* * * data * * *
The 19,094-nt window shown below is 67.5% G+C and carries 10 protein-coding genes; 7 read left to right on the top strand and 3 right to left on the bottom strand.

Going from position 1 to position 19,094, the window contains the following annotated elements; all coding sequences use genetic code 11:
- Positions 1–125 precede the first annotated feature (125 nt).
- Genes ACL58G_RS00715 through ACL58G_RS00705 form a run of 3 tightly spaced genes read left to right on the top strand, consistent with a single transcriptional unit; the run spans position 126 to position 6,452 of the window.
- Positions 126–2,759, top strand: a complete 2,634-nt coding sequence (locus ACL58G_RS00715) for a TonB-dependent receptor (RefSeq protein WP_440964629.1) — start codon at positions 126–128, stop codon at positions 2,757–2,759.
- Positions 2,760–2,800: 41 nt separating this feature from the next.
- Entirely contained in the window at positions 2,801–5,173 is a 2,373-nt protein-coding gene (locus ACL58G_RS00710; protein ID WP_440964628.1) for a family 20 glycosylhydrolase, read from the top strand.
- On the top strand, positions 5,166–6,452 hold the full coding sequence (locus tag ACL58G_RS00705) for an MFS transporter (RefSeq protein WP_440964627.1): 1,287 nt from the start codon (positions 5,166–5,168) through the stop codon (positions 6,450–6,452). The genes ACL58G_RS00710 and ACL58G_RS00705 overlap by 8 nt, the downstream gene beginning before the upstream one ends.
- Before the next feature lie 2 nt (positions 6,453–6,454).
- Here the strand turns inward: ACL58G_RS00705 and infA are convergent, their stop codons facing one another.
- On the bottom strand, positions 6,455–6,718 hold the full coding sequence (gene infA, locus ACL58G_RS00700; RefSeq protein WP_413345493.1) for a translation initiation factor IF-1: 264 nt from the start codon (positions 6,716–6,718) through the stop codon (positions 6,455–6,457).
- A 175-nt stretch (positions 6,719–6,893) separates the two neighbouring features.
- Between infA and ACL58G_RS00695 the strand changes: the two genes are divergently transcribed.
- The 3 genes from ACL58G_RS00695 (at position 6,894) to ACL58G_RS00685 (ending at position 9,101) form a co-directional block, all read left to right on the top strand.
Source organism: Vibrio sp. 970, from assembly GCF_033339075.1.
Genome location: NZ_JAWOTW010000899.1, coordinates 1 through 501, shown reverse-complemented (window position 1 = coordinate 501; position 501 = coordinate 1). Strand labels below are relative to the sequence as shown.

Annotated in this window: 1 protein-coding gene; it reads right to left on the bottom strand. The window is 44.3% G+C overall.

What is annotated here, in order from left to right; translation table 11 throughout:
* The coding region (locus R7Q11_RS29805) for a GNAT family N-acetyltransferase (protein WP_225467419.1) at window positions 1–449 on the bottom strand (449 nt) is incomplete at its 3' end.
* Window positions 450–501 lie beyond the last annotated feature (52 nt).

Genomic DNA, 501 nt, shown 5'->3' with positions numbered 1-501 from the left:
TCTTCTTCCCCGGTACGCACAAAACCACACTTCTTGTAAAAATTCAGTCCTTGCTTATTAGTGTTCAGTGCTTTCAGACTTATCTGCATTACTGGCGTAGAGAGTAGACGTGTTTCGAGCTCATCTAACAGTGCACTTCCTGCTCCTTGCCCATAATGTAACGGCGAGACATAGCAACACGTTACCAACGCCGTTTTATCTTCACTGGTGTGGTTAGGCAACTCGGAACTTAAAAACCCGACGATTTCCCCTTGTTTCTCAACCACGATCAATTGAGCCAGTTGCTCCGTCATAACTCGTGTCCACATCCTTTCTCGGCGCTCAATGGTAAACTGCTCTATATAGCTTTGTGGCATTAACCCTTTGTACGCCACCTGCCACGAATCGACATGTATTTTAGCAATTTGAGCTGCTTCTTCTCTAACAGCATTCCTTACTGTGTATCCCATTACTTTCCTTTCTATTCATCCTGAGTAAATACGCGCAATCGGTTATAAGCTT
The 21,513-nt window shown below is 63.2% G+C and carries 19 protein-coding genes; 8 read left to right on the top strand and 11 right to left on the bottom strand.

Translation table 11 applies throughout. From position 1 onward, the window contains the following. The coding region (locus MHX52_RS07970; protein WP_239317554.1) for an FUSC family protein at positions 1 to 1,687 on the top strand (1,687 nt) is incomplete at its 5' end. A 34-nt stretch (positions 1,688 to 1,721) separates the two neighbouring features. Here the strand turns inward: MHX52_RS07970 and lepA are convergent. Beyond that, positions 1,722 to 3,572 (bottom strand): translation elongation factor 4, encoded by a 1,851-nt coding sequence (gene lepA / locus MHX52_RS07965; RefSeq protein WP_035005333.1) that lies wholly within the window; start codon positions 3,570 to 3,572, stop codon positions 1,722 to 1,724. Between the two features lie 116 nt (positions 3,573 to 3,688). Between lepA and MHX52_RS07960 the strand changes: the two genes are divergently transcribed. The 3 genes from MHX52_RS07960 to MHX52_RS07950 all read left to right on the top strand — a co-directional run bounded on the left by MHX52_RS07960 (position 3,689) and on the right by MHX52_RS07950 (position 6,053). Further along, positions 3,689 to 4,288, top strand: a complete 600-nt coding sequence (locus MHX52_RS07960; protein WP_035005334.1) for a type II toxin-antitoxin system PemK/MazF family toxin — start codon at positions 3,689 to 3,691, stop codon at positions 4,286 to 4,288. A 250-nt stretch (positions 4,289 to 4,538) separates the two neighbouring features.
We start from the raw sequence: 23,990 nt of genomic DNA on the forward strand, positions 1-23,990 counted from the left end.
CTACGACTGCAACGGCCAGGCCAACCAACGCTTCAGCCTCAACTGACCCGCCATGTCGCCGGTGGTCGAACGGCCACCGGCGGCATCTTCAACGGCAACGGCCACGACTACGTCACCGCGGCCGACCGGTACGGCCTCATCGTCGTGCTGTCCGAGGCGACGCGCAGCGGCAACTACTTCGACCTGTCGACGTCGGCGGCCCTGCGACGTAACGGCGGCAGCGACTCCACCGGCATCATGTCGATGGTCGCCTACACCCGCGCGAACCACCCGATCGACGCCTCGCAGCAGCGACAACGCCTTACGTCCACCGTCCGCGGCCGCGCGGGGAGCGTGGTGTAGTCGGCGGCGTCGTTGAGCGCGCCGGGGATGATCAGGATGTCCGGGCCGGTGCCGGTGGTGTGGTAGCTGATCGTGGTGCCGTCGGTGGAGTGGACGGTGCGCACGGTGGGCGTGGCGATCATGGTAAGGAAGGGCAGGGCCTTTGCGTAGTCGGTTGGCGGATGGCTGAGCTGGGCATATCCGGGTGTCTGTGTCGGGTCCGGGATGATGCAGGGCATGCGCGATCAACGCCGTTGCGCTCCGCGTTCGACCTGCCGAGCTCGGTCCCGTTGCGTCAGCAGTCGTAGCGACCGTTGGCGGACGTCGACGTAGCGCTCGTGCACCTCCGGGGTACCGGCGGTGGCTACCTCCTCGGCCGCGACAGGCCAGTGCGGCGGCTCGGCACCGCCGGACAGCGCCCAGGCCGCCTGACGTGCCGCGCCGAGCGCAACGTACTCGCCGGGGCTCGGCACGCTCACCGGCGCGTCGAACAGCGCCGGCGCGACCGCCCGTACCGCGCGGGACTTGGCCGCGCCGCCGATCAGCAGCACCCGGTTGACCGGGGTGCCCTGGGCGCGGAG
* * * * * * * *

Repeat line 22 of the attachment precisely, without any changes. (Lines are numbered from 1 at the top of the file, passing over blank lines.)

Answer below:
TCTTCTTCCCCGGTACGCACAAAACCACACTTCTTGTAAAAATTCAGTCCTTGCTTATTAGTGTTCAGTGCTTTCAGACTTATCTGCATTACTGGCGTAGAGAGTAGACGTGTTTCGAGCTCATCTAACAGTGCACTTCCTGCTCCTTGCCCATAATGTAACGGCGAGACATAGCAACACGTTACCAACGCCGTTTTATCTTCACTGGTGTGGTTAGGCAACTCGGAACTTAAAAACCCGACGATTTCCCCTTGTTTCTCAACCACGATCAATTGAGCCAGTTGCTCCGTCATAACTCGTGTCCACATCCTTTCTCGGCGCTCAATGGTAAACTGCTCTATATAGCTTTGTGGCATTAACCCTTTGTACGCCACCTGCCACGAATCGACATGTATTTTAGCAATTTGAGCTGCTTCTTCTCTAACAGCATTCCTTACTGTGTATCCCATTACTTTCCTTTCTATTCATCCTGAGTAAATACGCGCAATCGGTTATAAGCTT